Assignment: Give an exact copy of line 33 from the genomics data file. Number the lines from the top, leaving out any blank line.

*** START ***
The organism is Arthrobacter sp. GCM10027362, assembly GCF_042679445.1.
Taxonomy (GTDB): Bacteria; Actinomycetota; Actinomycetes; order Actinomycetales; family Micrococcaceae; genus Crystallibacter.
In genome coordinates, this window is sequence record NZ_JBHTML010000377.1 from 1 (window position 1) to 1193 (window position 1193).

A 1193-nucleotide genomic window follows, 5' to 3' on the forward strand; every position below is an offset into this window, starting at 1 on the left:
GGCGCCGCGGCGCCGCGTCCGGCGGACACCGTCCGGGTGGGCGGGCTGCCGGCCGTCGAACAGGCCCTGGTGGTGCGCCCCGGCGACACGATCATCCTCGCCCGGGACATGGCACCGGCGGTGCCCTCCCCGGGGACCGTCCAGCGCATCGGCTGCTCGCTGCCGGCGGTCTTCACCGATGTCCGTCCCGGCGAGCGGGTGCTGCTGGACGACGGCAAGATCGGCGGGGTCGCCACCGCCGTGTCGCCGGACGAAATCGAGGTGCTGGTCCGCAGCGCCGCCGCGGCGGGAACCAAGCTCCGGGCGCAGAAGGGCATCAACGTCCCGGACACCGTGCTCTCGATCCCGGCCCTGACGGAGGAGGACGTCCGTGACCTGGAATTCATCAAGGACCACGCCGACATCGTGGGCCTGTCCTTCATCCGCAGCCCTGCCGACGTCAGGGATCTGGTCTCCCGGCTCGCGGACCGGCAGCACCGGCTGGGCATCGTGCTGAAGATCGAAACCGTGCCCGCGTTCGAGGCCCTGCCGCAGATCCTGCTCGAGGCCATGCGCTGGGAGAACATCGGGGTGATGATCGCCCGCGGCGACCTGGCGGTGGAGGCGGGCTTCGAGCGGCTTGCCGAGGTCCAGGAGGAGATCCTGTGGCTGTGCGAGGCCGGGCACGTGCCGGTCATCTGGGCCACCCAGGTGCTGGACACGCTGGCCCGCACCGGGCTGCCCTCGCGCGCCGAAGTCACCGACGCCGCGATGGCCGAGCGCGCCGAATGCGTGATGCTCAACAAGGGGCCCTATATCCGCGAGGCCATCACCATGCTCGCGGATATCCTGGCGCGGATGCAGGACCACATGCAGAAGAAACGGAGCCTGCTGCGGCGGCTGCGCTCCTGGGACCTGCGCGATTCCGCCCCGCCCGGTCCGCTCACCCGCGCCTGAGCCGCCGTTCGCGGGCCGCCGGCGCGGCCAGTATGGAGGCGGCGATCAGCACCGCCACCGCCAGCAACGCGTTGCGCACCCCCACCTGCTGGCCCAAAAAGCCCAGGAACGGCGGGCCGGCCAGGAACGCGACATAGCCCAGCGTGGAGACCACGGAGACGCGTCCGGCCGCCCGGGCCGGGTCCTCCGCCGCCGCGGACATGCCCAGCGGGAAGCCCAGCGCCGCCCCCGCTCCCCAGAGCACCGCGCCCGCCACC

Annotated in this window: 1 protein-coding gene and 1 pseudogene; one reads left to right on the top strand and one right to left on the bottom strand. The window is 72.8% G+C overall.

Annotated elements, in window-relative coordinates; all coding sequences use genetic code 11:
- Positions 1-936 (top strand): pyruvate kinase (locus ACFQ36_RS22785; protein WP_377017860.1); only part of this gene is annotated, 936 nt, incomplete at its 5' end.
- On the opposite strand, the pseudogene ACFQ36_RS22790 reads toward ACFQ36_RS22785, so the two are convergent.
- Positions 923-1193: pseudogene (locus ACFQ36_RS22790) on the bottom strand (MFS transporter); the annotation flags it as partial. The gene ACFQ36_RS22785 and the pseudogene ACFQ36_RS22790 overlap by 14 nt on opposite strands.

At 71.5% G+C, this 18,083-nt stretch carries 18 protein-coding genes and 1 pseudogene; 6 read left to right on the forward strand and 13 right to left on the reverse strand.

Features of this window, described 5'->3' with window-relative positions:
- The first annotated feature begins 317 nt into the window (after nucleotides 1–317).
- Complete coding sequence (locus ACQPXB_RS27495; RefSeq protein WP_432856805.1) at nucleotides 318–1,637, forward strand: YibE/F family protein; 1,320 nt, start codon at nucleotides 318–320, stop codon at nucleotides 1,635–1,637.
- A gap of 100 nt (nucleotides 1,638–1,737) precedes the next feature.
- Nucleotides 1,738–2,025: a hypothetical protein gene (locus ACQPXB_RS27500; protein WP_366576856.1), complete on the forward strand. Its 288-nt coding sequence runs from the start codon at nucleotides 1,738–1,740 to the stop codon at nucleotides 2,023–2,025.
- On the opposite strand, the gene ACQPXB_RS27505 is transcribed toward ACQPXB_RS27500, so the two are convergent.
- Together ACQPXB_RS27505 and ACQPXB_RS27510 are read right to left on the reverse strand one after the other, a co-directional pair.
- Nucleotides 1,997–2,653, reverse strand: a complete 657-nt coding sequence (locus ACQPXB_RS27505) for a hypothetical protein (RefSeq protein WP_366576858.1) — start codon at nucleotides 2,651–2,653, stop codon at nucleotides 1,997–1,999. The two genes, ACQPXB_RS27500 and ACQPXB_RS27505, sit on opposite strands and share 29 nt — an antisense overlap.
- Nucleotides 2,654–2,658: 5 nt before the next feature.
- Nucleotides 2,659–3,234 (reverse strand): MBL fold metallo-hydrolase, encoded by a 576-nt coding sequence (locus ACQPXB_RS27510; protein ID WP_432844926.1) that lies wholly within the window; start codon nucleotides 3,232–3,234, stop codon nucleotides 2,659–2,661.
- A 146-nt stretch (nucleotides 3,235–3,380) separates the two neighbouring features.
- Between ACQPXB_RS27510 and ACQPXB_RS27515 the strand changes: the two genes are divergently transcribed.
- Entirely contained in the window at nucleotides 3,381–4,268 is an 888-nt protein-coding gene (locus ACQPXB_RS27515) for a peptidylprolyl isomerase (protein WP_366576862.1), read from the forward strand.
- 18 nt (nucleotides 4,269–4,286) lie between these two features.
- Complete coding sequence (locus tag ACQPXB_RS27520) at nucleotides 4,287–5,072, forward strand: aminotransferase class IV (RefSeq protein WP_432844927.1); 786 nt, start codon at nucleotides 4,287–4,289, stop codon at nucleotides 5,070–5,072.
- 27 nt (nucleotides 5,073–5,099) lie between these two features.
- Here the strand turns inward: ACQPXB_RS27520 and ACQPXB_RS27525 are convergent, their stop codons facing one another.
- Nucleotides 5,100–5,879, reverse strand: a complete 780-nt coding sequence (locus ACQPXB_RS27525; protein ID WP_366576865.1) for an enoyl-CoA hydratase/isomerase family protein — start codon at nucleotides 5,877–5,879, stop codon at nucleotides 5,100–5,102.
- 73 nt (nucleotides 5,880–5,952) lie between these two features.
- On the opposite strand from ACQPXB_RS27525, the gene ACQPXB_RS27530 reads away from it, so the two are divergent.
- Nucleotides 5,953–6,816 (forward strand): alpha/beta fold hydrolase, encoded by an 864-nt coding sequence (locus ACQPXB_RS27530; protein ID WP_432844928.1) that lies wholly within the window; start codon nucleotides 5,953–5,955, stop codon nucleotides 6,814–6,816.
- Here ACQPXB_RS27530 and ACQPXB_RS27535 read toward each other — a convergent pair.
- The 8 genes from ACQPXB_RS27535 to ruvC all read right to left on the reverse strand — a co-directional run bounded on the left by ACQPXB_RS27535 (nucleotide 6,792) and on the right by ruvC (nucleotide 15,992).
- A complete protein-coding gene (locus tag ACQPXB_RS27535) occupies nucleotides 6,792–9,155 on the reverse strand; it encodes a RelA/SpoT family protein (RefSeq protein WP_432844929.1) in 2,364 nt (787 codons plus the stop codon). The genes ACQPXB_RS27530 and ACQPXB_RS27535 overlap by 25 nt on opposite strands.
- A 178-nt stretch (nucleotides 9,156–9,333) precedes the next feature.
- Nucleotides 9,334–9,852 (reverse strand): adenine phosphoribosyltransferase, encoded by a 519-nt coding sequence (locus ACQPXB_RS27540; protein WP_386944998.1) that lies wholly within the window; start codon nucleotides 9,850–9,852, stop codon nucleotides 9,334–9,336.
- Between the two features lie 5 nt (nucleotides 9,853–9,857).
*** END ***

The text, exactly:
- Here ACQPXB_RS27530 and ACQPXB_RS27535 read toward each other — a convergent pair.